Friday, February 26, 2016

Tidbits from JOURNEY TO PUBLICATION: The General Rule Is, Stay Away from Cliches

   Cliches, those "old saws" that are used to make a point by applying them as similes and metaphors to people and situations in your writing, need to be avoided. Why? First of all, they make you appear less creative than you actually are. Let's face it: if you are a writer you are certainly creative enough to invent your own similes and metaphors and not rely on using the old worn-out ones. 
   Take a look at the examples below: 
        The two lovers did not see or hear one another on opposite sides of the sidewalk. They were 
            like two ships passing in the night. 
        Grace and Emily stuck together like two birds of a feather; neither was ever seen in circles 
            other than the ones they both shared. 
   Each of the above examples contains a cliche highlighted in boldface. Though they may not be familiar to you, they are old and have been worn out by the general public over the years. Beware: when you think you have created an original, it may well be one that has come and gone but is still familiar to enough readers to make you, as an author, appear non-creative. That makes it important to have several people of different ages read your work before you submit it for publication. 
   There are times, however, when using cliches may be permissible. For instance, look at the example below. It is dialogue, and it sounds as if it is coming from a character who is more than likely quite adept at using cliches. 
        "Why, I love eatin' jack rabbit. By damn, I'll gobble up a bowl uh jack rabbit stew, e                              even Welsh rabbit, in a New York minute if'n you'll cook it fer me!"
If cliches are appropriate for a character, you can get by with using them, even to the point of ridiculousness.

Wednesday, February 24, 2016

Spark Your Creativity!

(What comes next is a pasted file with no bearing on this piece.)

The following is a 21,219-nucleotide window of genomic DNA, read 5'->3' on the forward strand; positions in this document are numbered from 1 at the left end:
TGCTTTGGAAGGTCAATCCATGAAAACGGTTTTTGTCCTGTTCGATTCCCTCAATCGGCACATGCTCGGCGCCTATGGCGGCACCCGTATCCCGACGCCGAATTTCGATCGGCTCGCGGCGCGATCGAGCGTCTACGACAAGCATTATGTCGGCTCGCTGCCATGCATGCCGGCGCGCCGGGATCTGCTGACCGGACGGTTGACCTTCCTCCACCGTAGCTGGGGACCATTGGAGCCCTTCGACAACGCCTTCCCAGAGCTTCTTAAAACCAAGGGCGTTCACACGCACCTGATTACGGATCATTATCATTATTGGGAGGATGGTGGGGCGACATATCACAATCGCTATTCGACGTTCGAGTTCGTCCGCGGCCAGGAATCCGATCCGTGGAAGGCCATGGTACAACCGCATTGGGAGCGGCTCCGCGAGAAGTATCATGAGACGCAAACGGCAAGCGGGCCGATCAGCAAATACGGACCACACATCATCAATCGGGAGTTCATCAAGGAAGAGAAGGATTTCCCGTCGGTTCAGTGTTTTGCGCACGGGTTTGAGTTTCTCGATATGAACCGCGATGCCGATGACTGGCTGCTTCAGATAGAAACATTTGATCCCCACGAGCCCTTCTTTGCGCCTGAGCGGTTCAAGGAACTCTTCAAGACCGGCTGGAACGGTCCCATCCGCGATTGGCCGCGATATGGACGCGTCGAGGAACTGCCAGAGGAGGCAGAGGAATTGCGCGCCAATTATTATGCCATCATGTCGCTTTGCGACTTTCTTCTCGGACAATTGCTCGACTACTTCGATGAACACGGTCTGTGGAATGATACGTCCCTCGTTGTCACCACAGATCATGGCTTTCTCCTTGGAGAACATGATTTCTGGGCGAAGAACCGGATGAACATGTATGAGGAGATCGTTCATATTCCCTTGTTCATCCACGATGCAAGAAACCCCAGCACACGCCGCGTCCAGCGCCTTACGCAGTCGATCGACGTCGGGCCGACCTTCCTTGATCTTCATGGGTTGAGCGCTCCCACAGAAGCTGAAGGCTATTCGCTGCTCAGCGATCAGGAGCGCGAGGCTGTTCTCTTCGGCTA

Every Wednesday we offer you a special photo taken by our CEO Janet Beasley to help spark your creativity. Whether you're an author, a painter, a musician, or clay sculpture artist we think you'll find her photos very inspiring!

Storms Always Pass

Happy creating!

Monday, February 22, 2016

Featured Children's Author Amy Sellers

Children's authors are some of the most creative people on the planet! JLB Creatives Publishing is honored to be a publishing company who specializes in children's books. In steering the company to cater to such authors, we are honored to have had Amy Sellers make a submission for her Miss Amy's Rhyme Time Collection. 

What makes Amy different from other children's authors? She is not only the author, but also the artist. Her imagination was "handed" down to her son, Asa, who took the liberty to put all of her rhymes to music.

Miss Amy's Rhyme Time Collection is a sing-along experience. With 4 titles: "Snorts, Paws, Tails, and Claws," "Cats and Mice Twice as Nice," "Whooo's Coming to Dinner," and "Angels Can Do Loop-Dee-Loops" there is something for kids of all kinds! From peas to pizza, and spiders to celestial beings and beyond, Amy has captured her audience's eye with her brightly colored paintings that boast lyrics that are just as colorful and whimsical.

To discover more about children's author Amy Sellers and her Rhyme Time Collection we invite you to visit and look for Amy Sellers's author page.

If you're a children's author looking to make a submission to a publishing company who specializes in children's books, we invite you to take a look at our submission guidelines on our website  

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JLB Creatives Editor Dar Bagby (L) and JLB Creatives CEO Janet Beasley (R)